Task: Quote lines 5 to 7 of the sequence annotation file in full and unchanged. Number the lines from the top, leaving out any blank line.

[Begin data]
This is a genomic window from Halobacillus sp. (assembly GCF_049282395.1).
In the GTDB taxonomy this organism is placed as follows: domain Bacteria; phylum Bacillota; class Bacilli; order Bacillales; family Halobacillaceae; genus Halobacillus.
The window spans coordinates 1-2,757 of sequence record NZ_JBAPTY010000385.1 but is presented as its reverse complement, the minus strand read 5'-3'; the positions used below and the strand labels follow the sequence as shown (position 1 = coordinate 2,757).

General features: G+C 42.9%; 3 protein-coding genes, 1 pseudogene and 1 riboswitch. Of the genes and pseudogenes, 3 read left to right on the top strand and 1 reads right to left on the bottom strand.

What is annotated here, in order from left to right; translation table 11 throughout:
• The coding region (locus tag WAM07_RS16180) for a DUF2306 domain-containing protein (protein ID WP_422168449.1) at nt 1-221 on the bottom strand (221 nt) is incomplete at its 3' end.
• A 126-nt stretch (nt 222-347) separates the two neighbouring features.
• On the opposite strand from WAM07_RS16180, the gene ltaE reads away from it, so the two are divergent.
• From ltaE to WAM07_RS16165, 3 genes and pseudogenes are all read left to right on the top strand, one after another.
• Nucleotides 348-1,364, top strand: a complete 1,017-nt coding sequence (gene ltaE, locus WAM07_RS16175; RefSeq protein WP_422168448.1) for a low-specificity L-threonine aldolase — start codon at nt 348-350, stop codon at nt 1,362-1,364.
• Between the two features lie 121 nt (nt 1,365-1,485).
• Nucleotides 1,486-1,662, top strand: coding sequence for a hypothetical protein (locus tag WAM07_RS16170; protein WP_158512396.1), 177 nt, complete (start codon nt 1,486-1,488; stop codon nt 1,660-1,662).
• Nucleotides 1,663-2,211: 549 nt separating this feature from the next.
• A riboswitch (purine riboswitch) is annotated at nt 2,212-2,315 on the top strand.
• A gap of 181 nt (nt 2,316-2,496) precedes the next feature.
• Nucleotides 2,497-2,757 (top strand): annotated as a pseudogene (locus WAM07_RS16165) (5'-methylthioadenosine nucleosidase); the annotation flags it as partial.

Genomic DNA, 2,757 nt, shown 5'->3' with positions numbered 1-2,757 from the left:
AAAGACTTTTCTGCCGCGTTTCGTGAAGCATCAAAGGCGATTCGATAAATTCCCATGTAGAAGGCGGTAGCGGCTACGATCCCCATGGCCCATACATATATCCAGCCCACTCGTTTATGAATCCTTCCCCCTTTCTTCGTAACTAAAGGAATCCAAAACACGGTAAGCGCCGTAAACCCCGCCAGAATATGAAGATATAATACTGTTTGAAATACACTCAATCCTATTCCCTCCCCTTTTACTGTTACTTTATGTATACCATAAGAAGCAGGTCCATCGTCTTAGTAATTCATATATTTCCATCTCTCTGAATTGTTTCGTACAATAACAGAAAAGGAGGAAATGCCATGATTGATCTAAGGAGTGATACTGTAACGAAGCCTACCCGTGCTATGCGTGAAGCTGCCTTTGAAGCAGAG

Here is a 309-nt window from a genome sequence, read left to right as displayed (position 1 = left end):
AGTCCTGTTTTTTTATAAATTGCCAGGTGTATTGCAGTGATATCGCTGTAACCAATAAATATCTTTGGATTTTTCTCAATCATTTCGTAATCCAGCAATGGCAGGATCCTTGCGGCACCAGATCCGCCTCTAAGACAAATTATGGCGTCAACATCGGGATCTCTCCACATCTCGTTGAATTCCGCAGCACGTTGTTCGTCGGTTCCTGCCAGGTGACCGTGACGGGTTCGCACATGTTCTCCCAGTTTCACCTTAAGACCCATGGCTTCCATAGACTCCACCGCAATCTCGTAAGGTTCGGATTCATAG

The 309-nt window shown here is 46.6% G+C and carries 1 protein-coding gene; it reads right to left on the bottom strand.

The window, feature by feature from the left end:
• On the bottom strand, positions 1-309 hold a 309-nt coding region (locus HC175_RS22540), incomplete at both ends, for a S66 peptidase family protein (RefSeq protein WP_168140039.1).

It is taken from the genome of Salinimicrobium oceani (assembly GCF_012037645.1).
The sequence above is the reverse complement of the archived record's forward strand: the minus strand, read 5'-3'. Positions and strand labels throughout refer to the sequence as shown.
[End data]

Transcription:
What is annotated here, in order from left to right; translation table 11 throughout:
• The coding region (locus tag WAM07_RS16180) for a DUF2306 domain-containing protein (protein ID WP_422168449.1) at nt 1-221 on the bottom strand (221 nt) is incomplete at its 3' end.
• A 126-nt stretch (nt 222-347) separates the two neighbouring features.